Lauren Foster of the CFA Institute asked Wade Pfau, Michael Kitces, David Blanchett and I to suggest some resources for advisors dealing with retirement. What we suggested and a lot of other good stuff are available here. I think it’s well worth your reading.
Let me hasten to emphasize up-front that Dave has done some fabulous work by helping many, many people to get out of debt, stay out of debt, budget effectively, live frugally and save aggressively. But when it comes to investing and to doing math, he is simply out of his depth. Let’s start with the backstory. Continue reading
A number of years ago, during George W. Bush’s second term and by sheer happenstance, I ended up playing a round of golf with a Navy SEAL Commander (half the SEALs train here in San Diego). Obviously, much of his job was classified and he was very circumspect in what he shared. However, when I asked where or how I could become better informed about foreign policy, he recommended Ron Suskind’s book, The One Percent Doctrine.
The “one percent doctrine” (also called the “Cheney doctrine”) was established shortly after 9.11 in response to worries that Pakistani scientists were offering nuclear weapons expertise to Al Qaeda. Here’s the money quote from Vice President Dick Cheney: “If there’s a 1 percent chance that Pakistani scientists are helping al-Qaeda build or develop a nuclear weapon, we have to treat it as a certainty in terms of our response. It’s not about our analysis … It’s about our response.”
Thus in Cheney’s view and per subsequent policy, the war on terror required and empowered the Bush administration to act without the same level of evidence or analysis as might otherwise be necessary. Continue reading
My newest column is now available from Research magazine. Here’s a taste.
As [The Wall Street Journal’s Jason] Zweig emphasized, we are all social animals. It is natural and inevitable for most people to measure their success and status against their peers, and advisors are people, too. Yet the advisor who loses business to the competitor proposing an unrealistic approach and envies him “has already lost the battle. [Warren] Buffett likes to say that companies get the shareholders they deserve. Ultimately, every advisor has to be reconciled to the perennial truth that you get the clients you deserve.”
Surely the best advisors will need to listen more carefully, to provide excellent advice and recommendations based upon the most thoughtful research, and to make their points in a way that resonates with clients both intellectually and emotionally. That’s far easier said than done, of course. Long-term financial and retirement planning is difficult business. As Dana Anspach sagely added, “It is hard to plan for something when you don’t want it to happen.” Indeed it is.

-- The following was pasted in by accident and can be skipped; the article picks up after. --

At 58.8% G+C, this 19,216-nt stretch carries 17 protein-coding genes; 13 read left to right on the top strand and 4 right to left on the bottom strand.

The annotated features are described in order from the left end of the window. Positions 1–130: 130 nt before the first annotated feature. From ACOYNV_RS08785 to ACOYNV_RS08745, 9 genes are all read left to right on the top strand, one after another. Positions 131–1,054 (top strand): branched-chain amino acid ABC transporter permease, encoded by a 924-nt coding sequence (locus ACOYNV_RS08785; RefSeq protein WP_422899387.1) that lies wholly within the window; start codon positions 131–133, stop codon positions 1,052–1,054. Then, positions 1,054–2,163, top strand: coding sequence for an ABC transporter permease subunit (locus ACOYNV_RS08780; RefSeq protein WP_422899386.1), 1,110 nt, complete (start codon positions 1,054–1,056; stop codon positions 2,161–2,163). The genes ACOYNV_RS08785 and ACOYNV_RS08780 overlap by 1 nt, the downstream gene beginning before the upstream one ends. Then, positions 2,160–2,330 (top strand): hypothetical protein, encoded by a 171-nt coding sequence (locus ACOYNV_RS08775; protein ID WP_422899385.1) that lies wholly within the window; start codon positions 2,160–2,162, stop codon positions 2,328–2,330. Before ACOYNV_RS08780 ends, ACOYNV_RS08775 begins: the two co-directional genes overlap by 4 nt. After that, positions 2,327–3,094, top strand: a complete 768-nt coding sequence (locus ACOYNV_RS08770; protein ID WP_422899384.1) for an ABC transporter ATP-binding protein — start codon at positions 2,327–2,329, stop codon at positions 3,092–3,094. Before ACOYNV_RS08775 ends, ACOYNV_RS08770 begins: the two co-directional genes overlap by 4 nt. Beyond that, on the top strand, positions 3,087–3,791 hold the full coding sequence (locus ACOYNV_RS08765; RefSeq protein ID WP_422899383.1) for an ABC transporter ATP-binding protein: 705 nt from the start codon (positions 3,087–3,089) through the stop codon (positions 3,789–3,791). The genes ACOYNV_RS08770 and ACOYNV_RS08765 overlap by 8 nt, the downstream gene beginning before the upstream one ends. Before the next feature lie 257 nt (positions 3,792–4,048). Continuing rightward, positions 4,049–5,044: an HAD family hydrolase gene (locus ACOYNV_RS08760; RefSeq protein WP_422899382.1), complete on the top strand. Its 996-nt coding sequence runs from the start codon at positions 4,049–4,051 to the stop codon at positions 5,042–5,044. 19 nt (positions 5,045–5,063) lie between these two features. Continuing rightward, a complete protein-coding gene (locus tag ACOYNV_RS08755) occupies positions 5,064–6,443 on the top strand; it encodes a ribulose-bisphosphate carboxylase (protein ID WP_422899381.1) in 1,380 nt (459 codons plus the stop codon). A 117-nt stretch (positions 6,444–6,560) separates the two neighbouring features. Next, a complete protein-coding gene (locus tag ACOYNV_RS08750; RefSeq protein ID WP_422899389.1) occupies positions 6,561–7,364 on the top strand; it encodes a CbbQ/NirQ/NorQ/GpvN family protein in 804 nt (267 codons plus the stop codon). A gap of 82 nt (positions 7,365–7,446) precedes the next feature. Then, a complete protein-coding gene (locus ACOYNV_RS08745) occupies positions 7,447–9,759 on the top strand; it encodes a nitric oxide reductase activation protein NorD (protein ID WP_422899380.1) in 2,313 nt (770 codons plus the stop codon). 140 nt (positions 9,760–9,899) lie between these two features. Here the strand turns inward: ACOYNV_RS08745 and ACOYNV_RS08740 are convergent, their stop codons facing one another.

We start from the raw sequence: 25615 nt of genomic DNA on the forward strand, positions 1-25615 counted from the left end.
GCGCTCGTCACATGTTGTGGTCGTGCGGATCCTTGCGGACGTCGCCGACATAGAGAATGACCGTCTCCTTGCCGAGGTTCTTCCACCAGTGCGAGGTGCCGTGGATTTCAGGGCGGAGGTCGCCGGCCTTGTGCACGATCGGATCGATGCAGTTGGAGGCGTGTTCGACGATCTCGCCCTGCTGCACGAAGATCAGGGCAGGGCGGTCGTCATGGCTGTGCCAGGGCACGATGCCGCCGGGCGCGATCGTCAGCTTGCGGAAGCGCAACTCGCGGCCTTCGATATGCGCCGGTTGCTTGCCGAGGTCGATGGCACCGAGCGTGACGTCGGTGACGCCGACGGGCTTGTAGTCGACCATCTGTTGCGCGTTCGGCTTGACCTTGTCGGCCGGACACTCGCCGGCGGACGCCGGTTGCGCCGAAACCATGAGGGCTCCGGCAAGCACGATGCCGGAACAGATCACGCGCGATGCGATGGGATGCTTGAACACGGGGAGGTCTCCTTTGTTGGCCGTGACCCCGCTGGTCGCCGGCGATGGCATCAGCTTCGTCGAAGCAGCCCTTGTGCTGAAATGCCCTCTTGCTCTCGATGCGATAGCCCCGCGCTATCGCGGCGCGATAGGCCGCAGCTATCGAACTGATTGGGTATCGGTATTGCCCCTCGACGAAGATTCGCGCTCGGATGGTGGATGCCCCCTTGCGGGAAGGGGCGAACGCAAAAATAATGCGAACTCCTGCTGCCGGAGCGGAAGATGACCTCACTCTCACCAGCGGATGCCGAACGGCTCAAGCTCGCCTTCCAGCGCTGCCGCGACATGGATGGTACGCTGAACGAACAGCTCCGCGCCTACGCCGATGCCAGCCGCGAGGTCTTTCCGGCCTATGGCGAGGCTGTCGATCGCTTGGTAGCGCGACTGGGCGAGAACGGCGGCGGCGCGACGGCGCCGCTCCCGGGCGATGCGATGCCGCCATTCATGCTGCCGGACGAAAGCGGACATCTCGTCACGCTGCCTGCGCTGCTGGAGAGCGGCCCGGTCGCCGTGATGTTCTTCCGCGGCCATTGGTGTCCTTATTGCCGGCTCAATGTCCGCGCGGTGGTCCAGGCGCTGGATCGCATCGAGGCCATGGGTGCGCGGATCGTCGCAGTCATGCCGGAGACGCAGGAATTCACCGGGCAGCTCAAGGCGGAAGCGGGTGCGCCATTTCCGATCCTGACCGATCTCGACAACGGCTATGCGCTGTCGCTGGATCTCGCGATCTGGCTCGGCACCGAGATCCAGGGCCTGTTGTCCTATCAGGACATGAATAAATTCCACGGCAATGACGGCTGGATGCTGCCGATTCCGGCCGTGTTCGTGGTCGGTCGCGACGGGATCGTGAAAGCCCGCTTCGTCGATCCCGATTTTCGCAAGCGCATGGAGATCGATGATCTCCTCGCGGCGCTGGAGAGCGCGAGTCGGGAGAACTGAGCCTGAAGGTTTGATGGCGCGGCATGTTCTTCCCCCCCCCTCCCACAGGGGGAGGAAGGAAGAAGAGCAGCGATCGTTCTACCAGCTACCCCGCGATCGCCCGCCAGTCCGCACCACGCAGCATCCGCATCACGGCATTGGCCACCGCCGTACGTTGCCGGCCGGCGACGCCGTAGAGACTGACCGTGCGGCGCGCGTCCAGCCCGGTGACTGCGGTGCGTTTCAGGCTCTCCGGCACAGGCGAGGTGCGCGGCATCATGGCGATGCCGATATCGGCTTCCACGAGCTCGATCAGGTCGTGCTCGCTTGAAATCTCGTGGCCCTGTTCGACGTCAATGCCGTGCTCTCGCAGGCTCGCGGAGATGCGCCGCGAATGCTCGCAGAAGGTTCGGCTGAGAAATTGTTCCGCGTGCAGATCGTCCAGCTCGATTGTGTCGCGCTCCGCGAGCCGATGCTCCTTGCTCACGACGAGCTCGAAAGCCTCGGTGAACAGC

My latest “RetireMentor” column at MarketWatch is available here. A taste follows.
“[T]he discussion of investment performance (such as it was) in no way dealt with the most important issues of all—why we make such lousy investment decisions and how those lousy decisions impede and damage our financial health.”
I spend a significant amount of time talking and working with advisors of various sorts and most of them have a decent working knowledge of the retirement income literature and have a good sense of what the advantages and disadvantages of the various approaches are. In short, they generally know what ought to be done in most situations. But they struggle with recalcitrant clients and prospects and how to handle them. For example, their clients and prospects resist annuitized floors. They don’t delay Social Security. Continue reading
My latest piece for MarketWatch is available here. A taste:
Suppose a couple earning a combined $100,000 per year wishes to retire. They prepare their budget and conclude that they can live on $60,000 in retirement (note that whether their assets can sustain that level of spending is a separate and crucial question, one I will cover in my next article). The replacement research suggests that this couple will likely need around $80,000 to replicate their pre-retirement lifestyle. Can they really expect to live on 25% less than that?
This need to avoid investing errors is particularly relevant to retirement planning. More retirees use systematic portfolio withdrawals to provide needed income than any other strategy by a large margin . The common rule of thumb is the so called “4% rule,” which generally postulates that one should be able safely to withdraw an inflation-adjusted 4% from a diversified portfolio of between 50% – 75% stocks annually and have the portfolio last for 30 years to roughly a 90% – 95% certainty.
However, recent research (summarized here and here ), much of it by my RetireMentor colleague Wade Pfau , “suggests that the sustainable withdrawal rate for retirees in 2000 could be much closer to 2% than to the 4% safe withdrawal rate rule-of-thumb.” The problem is largely on account of ” sequence risk .”